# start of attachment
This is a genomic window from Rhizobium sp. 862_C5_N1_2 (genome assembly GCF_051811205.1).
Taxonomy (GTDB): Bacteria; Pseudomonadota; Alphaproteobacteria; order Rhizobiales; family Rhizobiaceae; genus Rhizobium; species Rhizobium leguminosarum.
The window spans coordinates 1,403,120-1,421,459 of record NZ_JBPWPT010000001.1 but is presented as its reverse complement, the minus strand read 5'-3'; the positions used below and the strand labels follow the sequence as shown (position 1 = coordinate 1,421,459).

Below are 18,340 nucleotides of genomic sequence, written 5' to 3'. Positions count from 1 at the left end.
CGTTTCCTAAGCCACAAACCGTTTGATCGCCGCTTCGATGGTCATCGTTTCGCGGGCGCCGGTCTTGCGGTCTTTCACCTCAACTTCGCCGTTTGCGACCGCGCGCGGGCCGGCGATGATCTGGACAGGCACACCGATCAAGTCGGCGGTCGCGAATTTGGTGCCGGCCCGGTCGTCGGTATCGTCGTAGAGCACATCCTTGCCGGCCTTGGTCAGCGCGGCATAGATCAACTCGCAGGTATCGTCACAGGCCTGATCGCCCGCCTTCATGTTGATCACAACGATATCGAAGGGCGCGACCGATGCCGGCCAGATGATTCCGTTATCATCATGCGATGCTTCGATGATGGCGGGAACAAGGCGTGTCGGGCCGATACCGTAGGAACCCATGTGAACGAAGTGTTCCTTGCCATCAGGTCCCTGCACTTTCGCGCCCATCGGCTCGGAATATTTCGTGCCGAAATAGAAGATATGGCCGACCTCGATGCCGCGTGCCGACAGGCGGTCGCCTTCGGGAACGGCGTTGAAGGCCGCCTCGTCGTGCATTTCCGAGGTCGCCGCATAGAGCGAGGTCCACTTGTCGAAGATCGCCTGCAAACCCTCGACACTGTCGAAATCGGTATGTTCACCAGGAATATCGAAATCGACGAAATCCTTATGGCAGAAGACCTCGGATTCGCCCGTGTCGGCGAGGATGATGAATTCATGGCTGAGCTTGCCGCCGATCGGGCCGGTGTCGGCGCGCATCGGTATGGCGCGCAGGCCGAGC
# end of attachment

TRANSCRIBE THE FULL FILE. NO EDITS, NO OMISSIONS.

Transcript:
This is a genomic window from Rhizobium sp. 862_C5_N1_2 (genome assembly GCF_051811205.1).
Taxonomy (GTDB): Bacteria; Pseudomonadota; Alphaproteobacteria; order Rhizobiales; family Rhizobiaceae; genus Rhizobium; species Rhizobium leguminosarum.
The window spans coordinates 1,403,120-1,421,459 of record NZ_JBPWPT010000001.1 but is presented as its reverse complement, the minus strand read 5'-3'; the positions used below and the strand labels follow the sequence as shown (position 1 = coordinate 1,421,459).

Below are 18,340 nucleotides of genomic sequence, written 5' to 3'. Positions count from 1 at the left end.
CGTTTCCTAAGCCACAAACCGTTTGATCGCCGCTTCGATGGTCATCGTTTCGCGGGCGCCGGTCTTGCGGTCTTTCACCTCAACTTCGCCGTTTGCGACCGCGCGCGGGCCGGCGATGATCTGGACAGGCACACCGATCAAGTCGGCGGTCGCGAATTTGGTGCCGGCCCGGTCGTCGGTATCGTCGTAGAGCACATCCTTGCCGGCCTTGGTCAGCGCGGCATAGATCAACTCGCAGGTATCGTCACAGGCCTGATCGCCCGCCTTCATGTTGATCACAACGATATCGAAGGGCGCGACCGATGCCGGCCAGATGATTCCGTTATCATCATGCGATGCTTCGATGATGGCGGGAACAAGGCGTGTCGGGCCGATACCGTAGGAACCCATGTGAACGAAGTGTTCCTTGCCATCAGGTCCCTGCACTTTCGCGCCCATCGGCTCGGAATATTTCGTGCCGAAATAGAAGATATGGCCGACCTCGATGCCGCGTGCCGACAGGCGGTCGCCTTCGGGAACGGCGTTGAAGGCCGCCTCGTCGTGCATTTCCGAGGTCGCCGCATAGAGCGAGGTCCACTTGTCGAAGATCGCCTGCAAACCCTCGACACTGTCGAAATCGGTATGTTCACCAGGAATATCGAAATCGACGAAATCCTTATGGCAGAAGACCTCGGATTCGCCCGTGTCGGCGAGGATGATGAATTCATGGCTGAGCTTGCCGCCGATCGGGCCGGTGTCGGCGCGCATCGGTATGGCGCGCAGGCCGAGC